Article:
Figure 5 is a pie chart showing the percentage of infant deaths by weeks of gestation in the United States in the years 2000 and 2005

 

What is the impact of preterm-related causes of death?

In 2005, 36.5% of infant deaths in the United States were due to preterm-related causes of death, a 5% increase since 2000 (34.6%). Preterm-related causes were those where the cause of death was a direct consequence of preterm birth, and 75% or more of total infant deaths attributed to that cause were preterm (7).

Figure 6 is a bar chart showing the percentage of infant deaths from preterm-related causes by race and ethnicity in the United States in the years 2000 and 2005

From 2000 to 2005, the percentage of infant deaths from preterm-related causes increased significantly for non-Hispanic white, non-Hispanic black, Asian or Pacific Islander, and Mexican mothers.

The impact of preterm-related infant mortality was high for all racial and ethnic groups. However, some groups were disproportionately affected. For example, nearly half (46%) of infant deaths to non-Hispanic black women, and 41% of infant deaths to Puerto Rican women were preterm-related, compared with 32% for non-Hispanic white women.

 

Summary

Despite the dramatic decline in infant mortality during the 20th century, the U.S. infant mortality rate appears to have plateaued in the first few years of the 21st century.

The U.S. infant mortality rate is higher than rates in most other developed countries. The relative position of the United States in comparison to countries with the lowest infant mortality rates, appears to be worsening. In 2004, the United States ranked 29th in the world in infant mortality, tied with Poland and Slovakia. Previously, the United States’ international ranking in infant mortality was 12th in 1960 and 23d in 1990.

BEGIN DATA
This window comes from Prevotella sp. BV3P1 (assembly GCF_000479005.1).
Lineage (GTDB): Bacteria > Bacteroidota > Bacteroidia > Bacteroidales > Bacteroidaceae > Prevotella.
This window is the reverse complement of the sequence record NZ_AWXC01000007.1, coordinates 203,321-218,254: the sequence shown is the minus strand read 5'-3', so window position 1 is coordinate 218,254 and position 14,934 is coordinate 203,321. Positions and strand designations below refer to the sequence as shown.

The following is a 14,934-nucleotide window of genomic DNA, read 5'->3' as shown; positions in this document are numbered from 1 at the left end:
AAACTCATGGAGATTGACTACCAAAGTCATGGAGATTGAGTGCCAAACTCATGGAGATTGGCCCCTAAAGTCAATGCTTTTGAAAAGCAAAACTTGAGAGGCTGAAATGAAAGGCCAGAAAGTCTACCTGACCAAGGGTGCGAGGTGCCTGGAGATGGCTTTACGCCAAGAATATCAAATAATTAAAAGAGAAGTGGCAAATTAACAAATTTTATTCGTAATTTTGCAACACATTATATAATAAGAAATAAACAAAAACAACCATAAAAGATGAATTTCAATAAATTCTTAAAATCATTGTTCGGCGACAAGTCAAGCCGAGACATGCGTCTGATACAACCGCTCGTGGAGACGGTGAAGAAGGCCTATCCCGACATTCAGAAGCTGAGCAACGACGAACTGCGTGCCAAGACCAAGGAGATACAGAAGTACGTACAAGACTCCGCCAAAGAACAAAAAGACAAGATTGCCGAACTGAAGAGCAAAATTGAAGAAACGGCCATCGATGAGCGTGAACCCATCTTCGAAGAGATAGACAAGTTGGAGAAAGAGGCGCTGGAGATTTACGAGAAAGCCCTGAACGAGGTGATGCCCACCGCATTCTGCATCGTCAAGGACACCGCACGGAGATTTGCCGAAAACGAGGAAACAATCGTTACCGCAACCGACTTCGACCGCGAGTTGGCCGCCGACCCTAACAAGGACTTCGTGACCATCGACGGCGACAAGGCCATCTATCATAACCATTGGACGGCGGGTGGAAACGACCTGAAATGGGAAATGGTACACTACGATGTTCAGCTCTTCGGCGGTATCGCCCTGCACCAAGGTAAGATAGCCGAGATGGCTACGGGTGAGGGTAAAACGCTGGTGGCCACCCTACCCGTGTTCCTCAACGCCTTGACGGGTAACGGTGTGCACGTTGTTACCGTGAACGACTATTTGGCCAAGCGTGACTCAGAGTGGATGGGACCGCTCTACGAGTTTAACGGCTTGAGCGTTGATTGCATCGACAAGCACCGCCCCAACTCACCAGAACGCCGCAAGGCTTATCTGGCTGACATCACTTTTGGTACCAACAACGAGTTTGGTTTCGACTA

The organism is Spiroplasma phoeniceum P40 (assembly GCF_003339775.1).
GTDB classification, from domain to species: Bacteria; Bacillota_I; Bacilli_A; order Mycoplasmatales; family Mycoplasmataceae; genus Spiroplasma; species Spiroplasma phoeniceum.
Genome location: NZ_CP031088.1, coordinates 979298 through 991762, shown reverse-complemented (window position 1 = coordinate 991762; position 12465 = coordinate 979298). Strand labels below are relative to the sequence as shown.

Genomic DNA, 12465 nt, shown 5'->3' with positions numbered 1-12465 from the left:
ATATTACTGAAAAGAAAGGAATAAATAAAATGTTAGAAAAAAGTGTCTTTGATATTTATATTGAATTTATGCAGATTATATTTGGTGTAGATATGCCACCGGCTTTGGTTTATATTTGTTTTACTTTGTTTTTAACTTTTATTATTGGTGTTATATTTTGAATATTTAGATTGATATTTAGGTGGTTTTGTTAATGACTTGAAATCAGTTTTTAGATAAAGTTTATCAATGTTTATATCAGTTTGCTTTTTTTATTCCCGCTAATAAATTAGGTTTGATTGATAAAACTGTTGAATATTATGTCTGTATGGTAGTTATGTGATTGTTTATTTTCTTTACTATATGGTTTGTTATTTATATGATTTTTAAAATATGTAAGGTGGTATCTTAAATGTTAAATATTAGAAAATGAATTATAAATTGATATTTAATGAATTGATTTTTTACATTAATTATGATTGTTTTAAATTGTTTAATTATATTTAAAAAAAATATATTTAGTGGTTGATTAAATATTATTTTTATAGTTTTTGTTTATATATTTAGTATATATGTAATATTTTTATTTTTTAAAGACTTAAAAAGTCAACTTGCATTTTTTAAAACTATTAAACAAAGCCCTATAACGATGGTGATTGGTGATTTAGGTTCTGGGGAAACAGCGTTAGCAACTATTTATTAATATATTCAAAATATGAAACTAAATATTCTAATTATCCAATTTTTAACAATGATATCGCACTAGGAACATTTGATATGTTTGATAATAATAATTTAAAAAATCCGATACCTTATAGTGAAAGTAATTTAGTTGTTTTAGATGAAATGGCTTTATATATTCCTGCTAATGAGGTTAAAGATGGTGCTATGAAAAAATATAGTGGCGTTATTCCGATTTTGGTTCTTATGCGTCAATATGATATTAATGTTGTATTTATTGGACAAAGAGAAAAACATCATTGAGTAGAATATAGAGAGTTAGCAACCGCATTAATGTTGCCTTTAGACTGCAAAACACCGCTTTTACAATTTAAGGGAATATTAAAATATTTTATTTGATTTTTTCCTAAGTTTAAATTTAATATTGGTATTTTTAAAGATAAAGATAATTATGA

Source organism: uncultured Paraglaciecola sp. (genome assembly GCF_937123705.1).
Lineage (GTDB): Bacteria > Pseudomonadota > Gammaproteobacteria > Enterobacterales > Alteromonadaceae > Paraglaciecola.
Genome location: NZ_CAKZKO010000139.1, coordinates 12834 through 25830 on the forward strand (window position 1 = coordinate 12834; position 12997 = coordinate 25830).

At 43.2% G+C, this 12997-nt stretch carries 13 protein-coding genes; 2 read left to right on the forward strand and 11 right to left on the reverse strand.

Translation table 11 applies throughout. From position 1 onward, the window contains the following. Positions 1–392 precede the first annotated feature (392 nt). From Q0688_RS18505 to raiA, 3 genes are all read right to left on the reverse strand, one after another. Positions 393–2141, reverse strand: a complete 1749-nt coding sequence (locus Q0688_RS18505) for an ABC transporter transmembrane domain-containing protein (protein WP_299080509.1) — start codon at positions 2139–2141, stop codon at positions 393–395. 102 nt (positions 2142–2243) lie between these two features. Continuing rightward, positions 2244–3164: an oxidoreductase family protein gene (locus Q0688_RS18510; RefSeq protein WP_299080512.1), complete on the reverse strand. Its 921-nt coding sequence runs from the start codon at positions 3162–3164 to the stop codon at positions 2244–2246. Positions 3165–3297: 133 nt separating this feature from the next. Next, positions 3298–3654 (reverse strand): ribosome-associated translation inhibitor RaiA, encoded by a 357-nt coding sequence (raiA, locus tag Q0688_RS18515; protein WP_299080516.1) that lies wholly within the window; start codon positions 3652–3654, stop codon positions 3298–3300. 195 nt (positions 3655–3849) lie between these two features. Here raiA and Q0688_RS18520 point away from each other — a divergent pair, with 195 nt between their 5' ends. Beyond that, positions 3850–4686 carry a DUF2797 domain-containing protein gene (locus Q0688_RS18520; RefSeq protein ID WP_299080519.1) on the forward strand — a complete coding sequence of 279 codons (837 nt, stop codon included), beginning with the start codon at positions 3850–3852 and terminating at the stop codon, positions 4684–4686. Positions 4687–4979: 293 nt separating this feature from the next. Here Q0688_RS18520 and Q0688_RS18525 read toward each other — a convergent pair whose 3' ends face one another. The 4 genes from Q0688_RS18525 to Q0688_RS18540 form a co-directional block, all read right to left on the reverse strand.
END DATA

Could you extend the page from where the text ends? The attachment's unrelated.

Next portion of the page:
There are large differences in infant mortality rates by race and ethnicity. Non-Hispanic black, American Indian or Alaska Native, and Puerto Rican women have the highest infant mortality rates; rates are lowest for Asian or Pacific Islander, Central and South American, and Cuban women.

Preterm birth has a considerable impact on the U.S. infant mortality rate. The plateau in the U.S. infant mortality rate from 2000 to 2005 is due to an increase in the percentage of infants born preterm (including very preterm and late preterm), together with a lack of decline in the infant mortality rate for very preterm infants. There has also been an increase in the relative impact of preterm-related causes of death. In 2005, 36.5% of infant deaths in the United States were due to preterm-related causes of death, a 5% increase since 2000. The impact of preterm-related causes of death was even higher for non-Hispanic black and Puerto Rican women.

 

Definitions

  • Infant death: Death of an infant before his or her first birthday.
  • Infant mortality rate: Number of infant deaths per 1,000 live births.
  • Preterm birth: Birth before 37 completed weeks of gestation.
  • Very preterm birth: Birth before 32 completed weeks of gestation.
  • Late preterm birth: Birth from 34 to 36 completed weeks of gestation.
  • Term birth: Birth from 37 to 41 completed weeks of gestation.
  • Preterm-related causes of death: Causes of death were considered preterm-related when the cause was considered to be a direct consequence of preterm birth based on a clinical evaluation and review of the literature, and when 75% or more of total infant deaths attributed to that cause were to preterm infants.

 

Data source and methods